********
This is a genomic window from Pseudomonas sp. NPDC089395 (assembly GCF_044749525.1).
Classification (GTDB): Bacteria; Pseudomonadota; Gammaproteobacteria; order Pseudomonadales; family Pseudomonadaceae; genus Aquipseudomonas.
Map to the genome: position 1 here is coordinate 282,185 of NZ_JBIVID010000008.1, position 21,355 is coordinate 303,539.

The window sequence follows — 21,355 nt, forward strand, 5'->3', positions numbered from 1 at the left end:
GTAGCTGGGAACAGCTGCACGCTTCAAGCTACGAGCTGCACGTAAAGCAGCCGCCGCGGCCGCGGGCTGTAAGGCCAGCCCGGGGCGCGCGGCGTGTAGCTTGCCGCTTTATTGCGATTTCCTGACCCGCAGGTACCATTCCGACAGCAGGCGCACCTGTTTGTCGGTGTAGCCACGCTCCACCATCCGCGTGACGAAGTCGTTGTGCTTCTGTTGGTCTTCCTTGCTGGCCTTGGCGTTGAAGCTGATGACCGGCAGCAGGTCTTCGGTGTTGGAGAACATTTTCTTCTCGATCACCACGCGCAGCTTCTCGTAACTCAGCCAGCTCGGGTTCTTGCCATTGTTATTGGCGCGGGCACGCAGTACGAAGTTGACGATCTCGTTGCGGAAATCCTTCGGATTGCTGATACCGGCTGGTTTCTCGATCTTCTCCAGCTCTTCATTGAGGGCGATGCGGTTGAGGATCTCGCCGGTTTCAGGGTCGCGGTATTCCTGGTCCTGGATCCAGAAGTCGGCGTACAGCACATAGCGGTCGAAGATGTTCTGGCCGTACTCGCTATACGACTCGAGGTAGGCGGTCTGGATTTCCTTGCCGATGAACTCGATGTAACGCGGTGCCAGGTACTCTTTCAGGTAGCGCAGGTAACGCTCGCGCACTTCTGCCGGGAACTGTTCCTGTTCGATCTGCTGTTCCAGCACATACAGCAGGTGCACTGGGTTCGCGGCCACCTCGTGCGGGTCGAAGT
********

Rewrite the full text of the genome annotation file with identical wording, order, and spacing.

This is a genomic window from Pseudomonas sp. NPDC089395 (assembly GCF_044749525.1).
Classification (GTDB): Bacteria; Pseudomonadota; Gammaproteobacteria; order Pseudomonadales; family Pseudomonadaceae; genus Aquipseudomonas.
Map to the genome: position 1 here is coordinate 282,185 of NZ_JBIVID010000008.1, position 21,355 is coordinate 303,539.

The window sequence follows — 21,355 nt, forward strand, 5'->3', positions numbered from 1 at the left end:
GTAGCTGGGAACAGCTGCACGCTTCAAGCTACGAGCTGCACGTAAAGCAGCCGCCGCGGCCGCGGGCTGTAAGGCCAGCCCGGGGCGCGCGGCGTGTAGCTTGCCGCTTTATTGCGATTTCCTGACCCGCAGGTACCATTCCGACAGCAGGCGCACCTGTTTGTCGGTGTAGCCACGCTCCACCATCCGCGTGACGAAGTCGTTGTGCTTCTGTTGGTCTTCCTTGCTGGCCTTGGCGTTGAAGCTGATGACCGGCAGCAGGTCTTCGGTGTTGGAGAACATTTTCTTCTCGATCACCACGCGCAGCTTCTCGTAACTCAGCCAGCTCGGGTTCTTGCCATTGTTATTGGCGCGGGCACGCAGTACGAAGTTGACGATCTCGTTGCGGAAATCCTTCGGATTGCTGATACCGGCTGGTTTCTCGATCTTCTCCAGCTCTTCATTGAGGGCGATGCGGTTGAGGATCTCGCCGGTTTCAGGGTCGCGGTATTCCTGGTCCTGGATCCAGAAGTCGGCGTACAGCACATAGCGGTCGAAGATGTTCTGGCCGTACTCGCTATACGACTCGAGGTAGGCGGTCTGGATTTCCTTGCCGATGAACTCGATGTAACGCGGTGCCAGGTACTCTTTCAGGTAGCGCAGGTAACGCTCGCGCACTTCTGCCGGGAACTGTTCCTGTTCGATCTGCTGTTCCAGCACATACAGCAGGTGCACTGGGTTCGCGGCCACCTCGTGCGGGTCGAAGT